H: Computing Bayes factors using thermodynamic integration
 Syst Biol
"... Abstract.—In the Bayesian paradigm, a common method for comparing two models is to compute the Bayes factor, defined as the ratio of their respective marginal likelihoods. In recent phylogenetic works, the numerical evaluation of marginal likelihoods has often been performed using the harmonic mean ..."
Abstract

Cited by 33 (5 self)
 Add to MetaCart
Abstract.—In the Bayesian paradigm, a common method for comparing two models is to compute the Bayes factor, defined as the ratio of their respective marginal likelihoods. In recent phylogenetic works, the numerical evaluation of marginal likelihoods has often been performed using the harmonic mean estimation procedure. In the present article, we propose to employ another method, based on an analogy with statistical physics, called thermodynamic integration. We describe the method, propose an implementation, and show on two analytical examples that this numerical method yields reliable estimates. In contrast, the harmonic mean estimator leads to a strong overestimation of the marginal likelihood, which is all the more pronounced as the model is higher dimensional. As a result, the harmonic mean estimator systematically favors more parameterrich models, an artefact that might explain some recent puzzling observations, based on harmonic mean estimates, suggesting that Bayes factors tend to overscore complex models. Finally, we apply our method to the comparison of several alternative models of aminoacid replacement. We confirm our previous observations, indicating that modeling pattern heterogeneity across sites tends to yield better models than standard empirical matrices. [Bayes factor; harmonic mean; mixture model; path sampling; phylogeny; thermodynamic integration.] Bayesian methods have become popular in molecular phylogenetics over the recent years. The simple and intuitive interpretation of the concept of probabilities
Structured statistical models of inductive reasoning
"... Everyday inductive inferences are often guided by rich background knowledge. Formal models of induction should aim to incorporate this knowledge, and should explain how different kinds of knowledge lead to the distinctive patterns of reasoning found in different inductive contexts. We present a Baye ..."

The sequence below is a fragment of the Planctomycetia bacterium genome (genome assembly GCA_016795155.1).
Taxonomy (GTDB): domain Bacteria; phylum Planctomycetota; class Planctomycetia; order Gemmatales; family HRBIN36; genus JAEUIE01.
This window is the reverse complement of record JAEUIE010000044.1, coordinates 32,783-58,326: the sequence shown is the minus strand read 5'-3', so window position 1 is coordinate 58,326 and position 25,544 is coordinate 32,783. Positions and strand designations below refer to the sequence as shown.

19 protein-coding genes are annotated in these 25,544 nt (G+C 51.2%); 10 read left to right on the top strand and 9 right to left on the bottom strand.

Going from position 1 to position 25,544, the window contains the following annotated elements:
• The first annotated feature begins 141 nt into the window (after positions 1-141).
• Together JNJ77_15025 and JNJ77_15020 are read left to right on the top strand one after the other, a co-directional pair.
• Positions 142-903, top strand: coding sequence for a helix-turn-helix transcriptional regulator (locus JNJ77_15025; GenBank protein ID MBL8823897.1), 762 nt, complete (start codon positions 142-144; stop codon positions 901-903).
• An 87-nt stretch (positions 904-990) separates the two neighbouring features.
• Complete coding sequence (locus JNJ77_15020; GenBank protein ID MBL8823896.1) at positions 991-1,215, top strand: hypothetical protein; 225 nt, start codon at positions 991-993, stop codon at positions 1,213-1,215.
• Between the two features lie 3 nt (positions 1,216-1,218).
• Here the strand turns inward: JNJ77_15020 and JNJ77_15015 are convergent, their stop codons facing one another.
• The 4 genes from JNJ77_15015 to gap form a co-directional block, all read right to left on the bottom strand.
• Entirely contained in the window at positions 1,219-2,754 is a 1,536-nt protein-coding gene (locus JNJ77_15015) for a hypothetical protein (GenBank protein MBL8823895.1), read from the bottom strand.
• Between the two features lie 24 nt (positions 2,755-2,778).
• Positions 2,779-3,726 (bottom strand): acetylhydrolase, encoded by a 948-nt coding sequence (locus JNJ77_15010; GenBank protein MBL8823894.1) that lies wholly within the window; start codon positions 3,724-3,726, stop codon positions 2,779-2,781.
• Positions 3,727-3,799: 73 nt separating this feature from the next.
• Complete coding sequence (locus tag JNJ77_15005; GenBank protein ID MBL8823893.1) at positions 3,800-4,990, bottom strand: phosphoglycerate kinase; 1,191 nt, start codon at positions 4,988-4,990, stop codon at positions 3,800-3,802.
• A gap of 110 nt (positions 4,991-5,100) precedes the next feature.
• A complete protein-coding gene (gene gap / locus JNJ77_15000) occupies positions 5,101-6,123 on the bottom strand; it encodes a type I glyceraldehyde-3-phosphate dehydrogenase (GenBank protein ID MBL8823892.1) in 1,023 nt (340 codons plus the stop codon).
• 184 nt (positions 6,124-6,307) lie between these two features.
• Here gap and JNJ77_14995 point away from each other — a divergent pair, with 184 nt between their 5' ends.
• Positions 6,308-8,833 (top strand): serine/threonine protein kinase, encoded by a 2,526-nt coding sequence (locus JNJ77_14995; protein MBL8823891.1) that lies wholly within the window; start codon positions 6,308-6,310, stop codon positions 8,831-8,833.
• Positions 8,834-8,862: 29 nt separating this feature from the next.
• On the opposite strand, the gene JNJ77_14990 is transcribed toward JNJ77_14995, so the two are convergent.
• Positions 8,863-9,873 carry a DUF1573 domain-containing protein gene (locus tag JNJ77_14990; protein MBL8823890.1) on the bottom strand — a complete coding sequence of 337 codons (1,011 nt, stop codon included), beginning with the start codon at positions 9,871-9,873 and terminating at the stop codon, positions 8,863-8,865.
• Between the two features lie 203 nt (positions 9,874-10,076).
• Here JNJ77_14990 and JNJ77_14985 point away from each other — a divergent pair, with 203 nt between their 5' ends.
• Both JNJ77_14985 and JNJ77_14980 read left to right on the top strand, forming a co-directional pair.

Abstract

Cited by 29 (4 self)
 Add to MetaCart
Everyday inductive inferences are often guided by rich background knowledge. Formal models of induction should aim to incorporate this knowledge, and should explain how different kinds of knowledge lead to the distinctive patterns of reasoning found in different inductive contexts. We present a Bayesian framework that attempts to meet both goals and describe four applications of the framework: a taxonomic model, a spatial model, a threshold model, and a causal model. Each model makes probabilistic inferences about the extensions of novel properties, but the priors for the four models are defined over different kinds of structures that capture different relationships between the categories in a domain. Our framework therefore shows how statistical inference can operate over structured background knowledge, and we argue that this interaction between structure and statistics is critical for explaining the power and flexibility of human reasoning.
AJ: Bayesian inference of species trees from multilocus data
 Mol Biol Evol
"... Until recently, it has been common practice for a phylogenetic analysis to use a single gene sequence from a single individual organism as a proxy for an entire species. With technological advances, it is now becoming more common to collect data sets containing multiple gene loci and multiple indivi ..."
Abstract

Cited by 27 (0 self)
 Add to MetaCart
Until recently, it has been common practice for a phylogenetic analysis to use a single gene sequence from a single individual organism as a proxy for an entire species. With technological advances, it is now becoming more common to collect data sets containing multiple gene loci and multiple individuals per species. These data sets often reveal the need to directly model intraspecies polymorphism and incomplete lineage sorting in phylogenetic estimation procedures. For a single species, coalescent theory is widely used in contemporary population genetics to model intraspecific gene trees. Here, we present a Bayesian Markov chain Monte Carlo method for the multispecies coalescent. Our method coestimates multiple gene trees embedded in a shared species tree along with the effective population size of both extant and ancestral species. The inference is made possible by multilocus data from multiple individuals per species. Using a multiindividual data set and a series of simulations of rapid species radiations, we demonstrate the efficacy of our new method. These simulations give some insight into the behavior of the method as a function of sampled individuals, sampled loci, and sequence length. Finally, we compare our new method to both an existing method (BEST 2.2) with similar goals and the supermatrix (concatenation) method. We demonstrate that both BEST and our method have much better estimation accuracy for species tree topology than concatenation, and our method outperforms BEST in divergence time and population size estimation.